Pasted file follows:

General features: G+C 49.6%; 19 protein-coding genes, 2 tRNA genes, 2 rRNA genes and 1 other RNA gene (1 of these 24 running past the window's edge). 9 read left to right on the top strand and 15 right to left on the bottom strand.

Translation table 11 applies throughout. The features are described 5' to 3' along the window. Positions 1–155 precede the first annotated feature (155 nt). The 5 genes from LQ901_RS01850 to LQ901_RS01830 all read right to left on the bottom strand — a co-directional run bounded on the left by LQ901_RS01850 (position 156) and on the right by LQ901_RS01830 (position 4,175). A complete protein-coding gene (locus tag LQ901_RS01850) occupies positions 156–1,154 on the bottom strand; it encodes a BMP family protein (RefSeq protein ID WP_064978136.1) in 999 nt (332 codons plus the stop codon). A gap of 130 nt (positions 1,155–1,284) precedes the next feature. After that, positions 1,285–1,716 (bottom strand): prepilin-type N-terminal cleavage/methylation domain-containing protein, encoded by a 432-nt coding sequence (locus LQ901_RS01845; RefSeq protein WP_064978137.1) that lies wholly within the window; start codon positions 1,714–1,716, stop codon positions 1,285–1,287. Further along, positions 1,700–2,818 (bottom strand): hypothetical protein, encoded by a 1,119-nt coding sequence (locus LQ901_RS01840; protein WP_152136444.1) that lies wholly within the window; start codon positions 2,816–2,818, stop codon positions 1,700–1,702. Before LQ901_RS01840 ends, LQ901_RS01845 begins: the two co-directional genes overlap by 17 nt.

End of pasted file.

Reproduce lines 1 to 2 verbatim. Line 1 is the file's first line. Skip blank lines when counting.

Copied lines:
General features: G+C 49.6%; 19 protein-coding genes, 2 tRNA genes, 2 rRNA genes and 1 other RNA gene (1 of these 24 running past the window's edge). 9 read left to right on the top strand and 15 right to left on the bottom strand.

Translation table 11 applies throughout. The features are described 5' to 3' along the window. Positions 1–155 precede the first annotated feature (155 nt). The 5 genes from LQ901_RS01850 to LQ901_RS01830 all read right to left on the bottom strand — a co-directional run bounded on the left by LQ901_RS01850 (position 156) and on the right by LQ901_RS01830 (position 4,175). A complete protein-coding gene (locus tag LQ901_RS01850) occupies positions 156–1,154 on the bottom strand; it encodes a BMP family protein (RefSeq protein ID WP_064978136.1) in 999 nt (332 codons plus the stop codon). A gap of 130 nt (positions 1,155–1,284) precedes the next feature. After that, positions 1,285–1,716 (bottom strand): prepilin-type N-terminal cleavage/methylation domain-containing protein, encoded by a 432-nt coding sequence (locus LQ901_RS01845; RefSeq protein WP_064978137.1) that lies wholly within the window; start codon positions 1,714–1,716, stop codon positions 1,285–1,287. Further along, positions 1,700–2,818 (bottom strand): hypothetical protein, encoded by a 1,119-nt coding sequence (locus LQ901_RS01840; protein WP_152136444.1) that lies wholly within the window; start codon positions 2,816–2,818, stop codon positions 1,700–1,702. Before LQ901_RS01840 ends, LQ901_RS01845 begins: the two co-directional genes overlap by 17 nt.